Sapphire: From Precious to The Kid


Friday, July 22, 2011

When you’ve invested hours in the lives of characters in a book, you naturally imagine what becomes of them after the last page.  The novelist Sapphire has done the same, in a sequel to her 1996 book Push (which was the basis for the movie Precious).  Fifteen years in the making, Sapphire’s new novel is The Kid.  

Push follows Harlem teenager Claireece “Precious” Jones as she struggles to break out of the grimmest circumstances.  Everything is against Precious: she’s illiterate, HIV-positive, unloved, a victim of incest.  Towards the end of the story, she gives birth to a son, Abdul, and he is “the kid" of the new novel. 

In The Kid, Abdul is nine years old and his mother has just died.  We follow him through a very troubled young adulthood; he is abused and abusive.  But the book offers him some hope when he discovers dance at a Harlem recreation center.  "I inflicted so much pain on his physical body through the abuse he's suffered,” Sapphire told Kurt Andersen. “I wanted him to have joy and power in a positive way."  The novelist also explains the unusual name she gave herself as a young woman in the 1970s. 


Bonus Track: For years, Sapphire was resistant to turning Push into a movie. Then she saw Monster's Ball by director Lee Daniels, and everything changed.


More about Precious: In the fall of 2009, Studio 360's Jenny Lawton talked to the star of the movie, Gabourey Sidibe.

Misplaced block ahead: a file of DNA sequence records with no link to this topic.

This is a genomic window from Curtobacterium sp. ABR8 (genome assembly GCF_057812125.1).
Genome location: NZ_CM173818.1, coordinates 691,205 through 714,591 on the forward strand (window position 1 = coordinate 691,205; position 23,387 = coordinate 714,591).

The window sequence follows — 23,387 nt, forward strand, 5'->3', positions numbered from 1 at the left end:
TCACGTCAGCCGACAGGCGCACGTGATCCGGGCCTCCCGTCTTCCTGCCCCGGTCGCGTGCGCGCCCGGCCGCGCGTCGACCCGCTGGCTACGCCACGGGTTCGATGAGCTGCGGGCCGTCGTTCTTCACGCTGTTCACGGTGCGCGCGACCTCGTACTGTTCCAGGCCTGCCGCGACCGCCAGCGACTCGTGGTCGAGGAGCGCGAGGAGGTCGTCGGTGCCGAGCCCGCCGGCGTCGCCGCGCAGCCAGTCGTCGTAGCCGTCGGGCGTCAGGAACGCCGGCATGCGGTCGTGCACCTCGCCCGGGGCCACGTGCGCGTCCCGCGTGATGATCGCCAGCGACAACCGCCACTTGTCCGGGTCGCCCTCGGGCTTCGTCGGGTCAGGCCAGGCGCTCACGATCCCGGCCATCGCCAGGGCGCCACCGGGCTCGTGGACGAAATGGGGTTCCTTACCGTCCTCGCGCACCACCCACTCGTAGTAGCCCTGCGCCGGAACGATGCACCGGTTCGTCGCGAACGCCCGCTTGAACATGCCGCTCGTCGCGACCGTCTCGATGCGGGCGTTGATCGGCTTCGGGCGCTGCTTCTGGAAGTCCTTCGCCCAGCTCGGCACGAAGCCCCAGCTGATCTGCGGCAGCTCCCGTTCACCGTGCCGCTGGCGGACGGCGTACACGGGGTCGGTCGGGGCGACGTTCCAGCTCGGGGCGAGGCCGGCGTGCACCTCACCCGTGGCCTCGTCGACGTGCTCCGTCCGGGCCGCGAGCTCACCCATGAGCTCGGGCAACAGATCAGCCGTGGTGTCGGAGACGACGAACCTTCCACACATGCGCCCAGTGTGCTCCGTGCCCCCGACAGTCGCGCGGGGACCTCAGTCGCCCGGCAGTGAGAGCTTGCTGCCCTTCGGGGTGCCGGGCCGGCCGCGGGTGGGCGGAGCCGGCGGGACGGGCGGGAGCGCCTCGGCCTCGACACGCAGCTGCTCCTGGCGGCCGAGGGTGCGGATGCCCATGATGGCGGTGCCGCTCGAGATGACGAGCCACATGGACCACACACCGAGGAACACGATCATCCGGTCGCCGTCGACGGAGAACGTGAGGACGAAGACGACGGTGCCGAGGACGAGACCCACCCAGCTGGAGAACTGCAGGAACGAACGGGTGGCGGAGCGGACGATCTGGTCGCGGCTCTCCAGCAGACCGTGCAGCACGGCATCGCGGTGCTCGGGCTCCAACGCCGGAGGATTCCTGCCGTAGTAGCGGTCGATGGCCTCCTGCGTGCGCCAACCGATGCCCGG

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Produced by:

Michele Siegel

Comments [3]

Pamela from Dallas, TX

Dear Sapphire,

When I heard your name, my first thought was of the "Amos & Andy Show". Given the fact that the sitcom was aired in the early 1950s, I didn't think that many still alive (let alone listeners of NPR) would recall it. As we both know, Sapphire was the name of the Kingfisher's wife.

As for me, I am someone who has spent the majority of his life as a white male. That was until four years ago when I became a 60ish, female. An experience that brought me face to face with not only the prejudices women face, but the additional prejudice against males who become females.

It is a challenge. Especially since I do not have the benefit of growing up female. Not having experienced the daily interaction women engage in, deriving an appreciation for the importance of family, the traumas of seeking a mate & the impact of physical transition as one matures. The identity crisis of "who am I" of women is something I am trying to learn.

And, inspite of this condition, I will share with you that it was the best decision I ever made. Not only do I enjoy the outward accoutrements of womanhood, but also have the benefit of working as a female, as well. The thrill of being able to allow others to appreciate the many skills I possess.

I enjoyed your interview. May you continue to enjoy success.


Jul. 24 2011 08:13 PM

Icant wait to read it i know its gonna be a good book.

Jul. 22 2011 09:58 PM


Jul. 14 2011 10:36 AM

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